My mother was always particular about the kind of napkins I used. She didn't like the cheap, thin ones, preferring Vanity Fair. Out of habit, that's what I buy now. I have a partially used package under the cabinet, but I haven't brought a refill up to the basket where we usually get them. Basket empty, we've been using a piece of paper towel for a napkin. (We could now go into a debate about napkins, such as are they necessary anyway and whether if we re-use cloth ones that might not save any money because they need to be laundered...but let's not.) 

Tonight as I pulled off a couple of pieces of paper towel for dinner, I stood in the spot near the counter where my mother often stood. I heard (or imagined) her voice loud and clear: "Take out the napkins, for goodness sakes!"

So I did.

None of us never knows how much time we have, so shouldn't we use a nice napkin if we want?


Ann said...

This post really struck a chord with me. I'm in charge of finances and I've become something of a zealot on the cost cutting front. When I realized that some of the changes that I'd made were making me unhappy I had to ask myself if it was really worth it in the end? Not so much. I'm still frugal about most things, but allow myself a small luxury item every now and again. Premium gelato every few weeks makes me happy and if I check out tomorrow smiling because of it, then it was well worth the expense. Treat yourself when you can.

Anonymous said...

Of coruse it was Vanity Fair!! And I still use them - even at the Lake where we have LOTS of people going through napkins!! We do become our mothers!!

PJ said...

I have to chuckle about the napkins. My husband likes quality napkins; I see them as wasteful. Thing is, he re-uses his, either at subsequent meals or puts it in his pocket for future use, which I think is just gross and unsanitary.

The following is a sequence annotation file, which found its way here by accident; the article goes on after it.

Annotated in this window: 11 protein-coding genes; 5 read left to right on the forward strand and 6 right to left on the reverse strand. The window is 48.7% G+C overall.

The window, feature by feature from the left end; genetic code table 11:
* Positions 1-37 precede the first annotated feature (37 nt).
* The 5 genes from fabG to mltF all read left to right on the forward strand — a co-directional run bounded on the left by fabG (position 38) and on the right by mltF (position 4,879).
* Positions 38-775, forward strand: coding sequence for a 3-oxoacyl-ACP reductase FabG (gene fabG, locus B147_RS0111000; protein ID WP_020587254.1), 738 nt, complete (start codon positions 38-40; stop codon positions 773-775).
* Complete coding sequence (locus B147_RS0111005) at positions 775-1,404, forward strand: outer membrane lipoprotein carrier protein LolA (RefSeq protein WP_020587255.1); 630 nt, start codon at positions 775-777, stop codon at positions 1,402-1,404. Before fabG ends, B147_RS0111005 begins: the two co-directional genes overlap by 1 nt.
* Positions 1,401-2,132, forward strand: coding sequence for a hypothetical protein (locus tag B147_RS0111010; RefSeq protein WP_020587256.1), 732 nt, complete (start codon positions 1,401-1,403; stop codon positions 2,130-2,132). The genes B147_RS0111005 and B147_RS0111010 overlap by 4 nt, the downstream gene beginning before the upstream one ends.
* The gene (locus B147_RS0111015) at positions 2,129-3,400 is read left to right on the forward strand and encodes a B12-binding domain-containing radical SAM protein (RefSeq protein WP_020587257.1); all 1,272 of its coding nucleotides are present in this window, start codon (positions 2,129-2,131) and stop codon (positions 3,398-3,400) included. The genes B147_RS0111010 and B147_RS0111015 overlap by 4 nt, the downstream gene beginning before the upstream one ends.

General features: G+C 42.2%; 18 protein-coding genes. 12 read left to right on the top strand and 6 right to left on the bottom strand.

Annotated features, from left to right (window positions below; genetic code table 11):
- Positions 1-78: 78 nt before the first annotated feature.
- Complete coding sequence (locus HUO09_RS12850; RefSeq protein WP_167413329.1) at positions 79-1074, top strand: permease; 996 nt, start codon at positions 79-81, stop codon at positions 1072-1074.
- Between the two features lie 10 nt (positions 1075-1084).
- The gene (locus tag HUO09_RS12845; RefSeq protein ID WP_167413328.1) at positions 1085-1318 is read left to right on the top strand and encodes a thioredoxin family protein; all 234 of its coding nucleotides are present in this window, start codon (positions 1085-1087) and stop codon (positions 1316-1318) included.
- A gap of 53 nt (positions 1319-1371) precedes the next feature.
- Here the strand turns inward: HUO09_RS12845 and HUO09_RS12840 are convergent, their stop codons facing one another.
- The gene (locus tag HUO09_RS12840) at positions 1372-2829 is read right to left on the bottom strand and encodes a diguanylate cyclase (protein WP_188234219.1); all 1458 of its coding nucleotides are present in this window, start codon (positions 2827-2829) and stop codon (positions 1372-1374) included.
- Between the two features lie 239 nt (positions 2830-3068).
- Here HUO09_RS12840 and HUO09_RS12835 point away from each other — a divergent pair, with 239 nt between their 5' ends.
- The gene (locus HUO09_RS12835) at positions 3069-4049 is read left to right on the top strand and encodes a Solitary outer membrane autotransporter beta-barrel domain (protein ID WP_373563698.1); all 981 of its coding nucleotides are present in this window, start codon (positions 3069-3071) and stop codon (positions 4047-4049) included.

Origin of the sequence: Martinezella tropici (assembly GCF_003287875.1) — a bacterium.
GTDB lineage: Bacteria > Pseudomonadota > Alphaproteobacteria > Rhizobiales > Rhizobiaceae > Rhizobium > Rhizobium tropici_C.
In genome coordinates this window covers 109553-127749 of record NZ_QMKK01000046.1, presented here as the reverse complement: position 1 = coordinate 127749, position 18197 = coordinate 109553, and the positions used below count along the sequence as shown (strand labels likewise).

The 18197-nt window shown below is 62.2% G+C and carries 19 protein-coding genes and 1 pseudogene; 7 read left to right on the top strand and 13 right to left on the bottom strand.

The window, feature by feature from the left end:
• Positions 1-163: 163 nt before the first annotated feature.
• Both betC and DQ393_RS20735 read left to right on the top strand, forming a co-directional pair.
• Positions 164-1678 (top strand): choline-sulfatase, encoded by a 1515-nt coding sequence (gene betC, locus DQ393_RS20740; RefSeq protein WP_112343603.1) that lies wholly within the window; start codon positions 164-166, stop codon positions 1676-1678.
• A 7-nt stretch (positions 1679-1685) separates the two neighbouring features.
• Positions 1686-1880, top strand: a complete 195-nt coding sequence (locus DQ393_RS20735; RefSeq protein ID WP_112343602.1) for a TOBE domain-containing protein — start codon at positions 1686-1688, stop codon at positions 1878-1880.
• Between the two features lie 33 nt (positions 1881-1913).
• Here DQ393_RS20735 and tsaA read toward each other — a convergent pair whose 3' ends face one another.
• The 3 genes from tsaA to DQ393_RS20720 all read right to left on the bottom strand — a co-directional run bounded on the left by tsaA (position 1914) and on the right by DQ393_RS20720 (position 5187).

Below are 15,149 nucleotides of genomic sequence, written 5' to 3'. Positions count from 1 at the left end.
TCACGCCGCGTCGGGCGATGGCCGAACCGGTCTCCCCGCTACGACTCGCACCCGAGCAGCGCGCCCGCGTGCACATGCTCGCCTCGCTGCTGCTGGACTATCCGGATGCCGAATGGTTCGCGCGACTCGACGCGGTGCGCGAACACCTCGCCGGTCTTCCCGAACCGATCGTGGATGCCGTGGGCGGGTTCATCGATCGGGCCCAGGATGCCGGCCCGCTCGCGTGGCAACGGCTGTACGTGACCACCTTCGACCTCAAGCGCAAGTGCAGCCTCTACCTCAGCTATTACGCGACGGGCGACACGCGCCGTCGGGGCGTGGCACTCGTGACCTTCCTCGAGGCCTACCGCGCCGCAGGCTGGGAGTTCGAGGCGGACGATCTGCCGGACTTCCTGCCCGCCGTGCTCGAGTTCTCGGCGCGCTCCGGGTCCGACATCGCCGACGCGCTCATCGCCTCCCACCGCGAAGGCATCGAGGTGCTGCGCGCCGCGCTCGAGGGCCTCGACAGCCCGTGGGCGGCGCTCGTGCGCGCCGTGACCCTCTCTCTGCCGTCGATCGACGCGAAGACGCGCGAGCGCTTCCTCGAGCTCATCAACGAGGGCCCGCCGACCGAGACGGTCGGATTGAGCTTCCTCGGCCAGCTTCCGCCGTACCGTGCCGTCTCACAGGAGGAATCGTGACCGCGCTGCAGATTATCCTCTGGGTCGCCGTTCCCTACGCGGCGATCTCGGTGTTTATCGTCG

You have to spend additional money to be safe as a transplant patient--I do the paper towel thing too, in the bathroom and kitchen because I won't use a fabric towel that holds germs. Sponges, too, should be regularly replaced. And on and on. Wasteful but necessary and possibly lifesaving.

Do you make pads from recycled printer paper? This could counter the napkin thing. Or, if you're like my father was, you use your napkin to make notes and diagrams.

Marilyn said...

I really enjoyed this, Ronni.

You begin taking us down a path we are probably all familiar with, this v. that. What's a real savings? And you factor in the need for added safety, of course. But in the end, with the napkin, you weave in something that cannot be measured in dollar or cents.

I just love this.
I wonder where your writing will go next. A door shuts, a window opens.

Thank you for stirring my thoughts today.

Nelle said...

I think this is a dilemma everybody has now with jobs and the economy as it is. My husband JUST went back to work this month. I had to add him to my insurance which was very costly. We had to make lots of cuts. I buy paper towels when they go on sale ONLY. Then I buy as many as I can afford to so I never pay full price. Our local Foodtown store has "luncheon napkins" their brand that are very nice. They are cheaper than Vanity Fair ones. You might make some kind of compromise. Our parents didn't live in the world we do, where there is no working for a company for your entire adult life and then a pension. It's a different world financially. I select certain splurges and then economize on everything else. Paper towels are a necessity for you right now. I wouldn't compromise on them. Hang in there with your talents you might some free lance writing jobs.